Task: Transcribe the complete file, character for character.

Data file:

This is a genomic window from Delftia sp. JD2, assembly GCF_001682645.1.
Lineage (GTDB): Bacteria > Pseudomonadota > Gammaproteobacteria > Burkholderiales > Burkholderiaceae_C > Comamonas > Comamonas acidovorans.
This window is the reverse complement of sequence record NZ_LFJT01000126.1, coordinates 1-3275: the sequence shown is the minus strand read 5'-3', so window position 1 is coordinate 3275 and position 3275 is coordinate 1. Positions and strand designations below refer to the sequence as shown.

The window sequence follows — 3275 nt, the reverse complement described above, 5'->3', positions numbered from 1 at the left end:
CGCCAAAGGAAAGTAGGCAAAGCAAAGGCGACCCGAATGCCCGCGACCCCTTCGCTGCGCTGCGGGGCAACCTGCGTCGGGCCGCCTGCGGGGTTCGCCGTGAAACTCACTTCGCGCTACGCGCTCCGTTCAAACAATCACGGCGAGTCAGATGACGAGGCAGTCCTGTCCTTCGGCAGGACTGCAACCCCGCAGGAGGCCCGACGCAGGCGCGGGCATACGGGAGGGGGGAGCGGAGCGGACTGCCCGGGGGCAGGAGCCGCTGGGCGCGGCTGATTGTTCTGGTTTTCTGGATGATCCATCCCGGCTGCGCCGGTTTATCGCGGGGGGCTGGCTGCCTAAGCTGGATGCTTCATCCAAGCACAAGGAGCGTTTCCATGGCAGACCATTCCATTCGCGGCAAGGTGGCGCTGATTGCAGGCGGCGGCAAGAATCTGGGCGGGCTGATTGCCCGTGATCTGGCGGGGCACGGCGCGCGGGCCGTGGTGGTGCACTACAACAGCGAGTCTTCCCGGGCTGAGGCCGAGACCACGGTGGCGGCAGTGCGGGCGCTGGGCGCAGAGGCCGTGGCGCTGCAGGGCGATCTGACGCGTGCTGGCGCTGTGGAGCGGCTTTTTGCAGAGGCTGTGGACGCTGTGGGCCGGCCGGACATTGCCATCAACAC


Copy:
This is a genomic window from Delftia sp. JD2, assembly GCF_001682645.1.
Lineage (GTDB): Bacteria > Pseudomonadota > Gammaproteobacteria > Burkholderiales > Burkholderiaceae_C > Comamonas > Comamonas acidovorans.
This window is the reverse complement of sequence record NZ_LFJT01000126.1, coordinates 1-3275: the sequence shown is the minus strand read 5'-3', so window position 1 is coordinate 3275 and position 3275 is coordinate 1. Positions and strand designations below refer to the sequence as shown.

The window sequence follows — 3275 nt, the reverse complement described above, 5'->3', positions numbered from 1 at the left end:
CGCCAAAGGAAAGTAGGCAAAGCAAAGGCGACCCGAATGCCCGCGACCCCTTCGCTGCGCTGCGGGGCAACCTGCGTCGGGCCGCCTGCGGGGTTCGCCGTGAAACTCACTTCGCGCTACGCGCTCCGTTCAAACAATCACGGCGAGTCAGATGACGAGGCAGTCCTGTCCTTCGGCAGGACTGCAACCCCGCAGGAGGCCCGACGCAGGCGCGGGCATACGGGAGGGGGGAGCGGAGCGGACTGCCCGGGGGCAGGAGCCGCTGGGCGCGGCTGATTGTTCTGGTTTTCTGGATGATCCATCCCGGCTGCGCCGGTTTATCGCGGGGGGCTGGCTGCCTAAGCTGGATGCTTCATCCAAGCACAAGGAGCGTTTCCATGGCAGACCATTCCATTCGCGGCAAGGTGGCGCTGATTGCAGGCGGCGGCAAGAATCTGGGCGGGCTGATTGCCCGTGATCTGGCGGGGCACGGCGCGCGGGCCGTGGTGGTGCACTACAACAGCGAGTCTTCCCGGGCTGAGGCCGAGACCACGGTGGCGGCAGTGCGGGCGCTGGGCGCAGAGGCCGTGGCGCTGCAGGGCGATCTGACGCGTGCTGGCGCTGTGGAGCGGCTTTTTGCAGAGGCTGTGGACGCTGTGGGCCGGCCGGACATTGCCATCAACAC